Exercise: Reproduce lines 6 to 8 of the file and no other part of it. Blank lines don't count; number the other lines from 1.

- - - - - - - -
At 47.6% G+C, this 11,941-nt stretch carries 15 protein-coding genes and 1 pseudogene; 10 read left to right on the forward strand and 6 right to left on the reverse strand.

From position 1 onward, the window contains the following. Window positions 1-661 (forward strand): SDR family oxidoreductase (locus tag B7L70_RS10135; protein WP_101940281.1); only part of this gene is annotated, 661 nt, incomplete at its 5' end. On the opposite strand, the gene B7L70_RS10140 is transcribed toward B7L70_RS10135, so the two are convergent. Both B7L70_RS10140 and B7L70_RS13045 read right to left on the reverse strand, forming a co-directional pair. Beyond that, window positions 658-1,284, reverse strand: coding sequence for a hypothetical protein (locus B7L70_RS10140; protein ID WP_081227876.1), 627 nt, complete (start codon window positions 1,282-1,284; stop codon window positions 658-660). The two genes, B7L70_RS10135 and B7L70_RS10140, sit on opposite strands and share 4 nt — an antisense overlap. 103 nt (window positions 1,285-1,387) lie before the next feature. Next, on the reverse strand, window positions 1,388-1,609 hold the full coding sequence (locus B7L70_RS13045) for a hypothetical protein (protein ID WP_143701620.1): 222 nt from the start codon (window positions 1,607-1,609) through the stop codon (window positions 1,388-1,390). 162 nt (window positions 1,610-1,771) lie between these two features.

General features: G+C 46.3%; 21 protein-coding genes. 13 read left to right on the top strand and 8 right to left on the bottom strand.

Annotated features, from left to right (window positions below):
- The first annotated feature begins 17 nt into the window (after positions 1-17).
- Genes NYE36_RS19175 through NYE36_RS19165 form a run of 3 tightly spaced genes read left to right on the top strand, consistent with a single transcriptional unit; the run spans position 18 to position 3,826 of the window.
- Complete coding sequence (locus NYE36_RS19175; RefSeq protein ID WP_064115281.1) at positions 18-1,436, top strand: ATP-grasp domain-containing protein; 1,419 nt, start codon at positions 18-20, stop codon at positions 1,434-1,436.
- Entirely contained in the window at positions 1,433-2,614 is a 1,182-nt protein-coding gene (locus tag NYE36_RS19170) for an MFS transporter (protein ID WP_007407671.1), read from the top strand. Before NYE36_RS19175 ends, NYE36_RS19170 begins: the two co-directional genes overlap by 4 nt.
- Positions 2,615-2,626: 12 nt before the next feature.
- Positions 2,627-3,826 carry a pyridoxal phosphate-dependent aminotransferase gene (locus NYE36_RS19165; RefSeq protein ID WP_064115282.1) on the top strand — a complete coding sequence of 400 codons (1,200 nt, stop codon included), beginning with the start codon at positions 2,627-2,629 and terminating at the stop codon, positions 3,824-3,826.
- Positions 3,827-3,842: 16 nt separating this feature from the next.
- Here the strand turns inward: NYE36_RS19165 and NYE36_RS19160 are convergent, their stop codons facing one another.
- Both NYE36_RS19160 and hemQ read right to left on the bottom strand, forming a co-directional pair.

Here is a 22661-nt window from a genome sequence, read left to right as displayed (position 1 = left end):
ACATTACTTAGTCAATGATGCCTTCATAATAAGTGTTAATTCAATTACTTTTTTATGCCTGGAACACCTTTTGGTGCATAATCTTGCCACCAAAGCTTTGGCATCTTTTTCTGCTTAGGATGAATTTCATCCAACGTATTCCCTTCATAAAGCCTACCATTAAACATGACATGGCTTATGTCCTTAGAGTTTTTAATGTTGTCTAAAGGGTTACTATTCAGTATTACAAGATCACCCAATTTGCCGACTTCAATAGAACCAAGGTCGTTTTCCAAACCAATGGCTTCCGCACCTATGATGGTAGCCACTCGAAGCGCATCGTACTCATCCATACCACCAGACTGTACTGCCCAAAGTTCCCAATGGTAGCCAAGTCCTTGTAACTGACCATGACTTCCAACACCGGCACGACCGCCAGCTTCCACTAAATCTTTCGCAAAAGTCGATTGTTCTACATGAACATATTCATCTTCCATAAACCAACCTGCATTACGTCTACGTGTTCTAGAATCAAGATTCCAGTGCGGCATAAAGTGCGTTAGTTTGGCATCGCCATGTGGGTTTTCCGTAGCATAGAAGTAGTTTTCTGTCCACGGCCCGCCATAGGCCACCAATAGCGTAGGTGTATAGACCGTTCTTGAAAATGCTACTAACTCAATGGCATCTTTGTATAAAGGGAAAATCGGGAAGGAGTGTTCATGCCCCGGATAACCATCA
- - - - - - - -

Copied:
- Genes NYE36_RS19175 through NYE36_RS19165 form a run of 3 tightly spaced genes read left to right on the top strand, consistent with a single transcriptional unit; the run spans position 18 to position 3,826 of the window.
- Complete coding sequence (locus NYE36_RS19175; RefSeq protein ID WP_064115281.1) at positions 18-1,436, top strand: ATP-grasp domain-containing protein; 1,419 nt, start codon at positions 18-20, stop codon at positions 1,434-1,436.
- Entirely contained in the window at positions 1,433-2,614 is a 1,182-nt protein-coding gene (locus tag NYE36_RS19170) for an MFS transporter (protein ID WP_007407671.1), read from the top strand. Before NYE36_RS19175 ends, NYE36_RS19170 begins: the two co-directional genes overlap by 4 nt.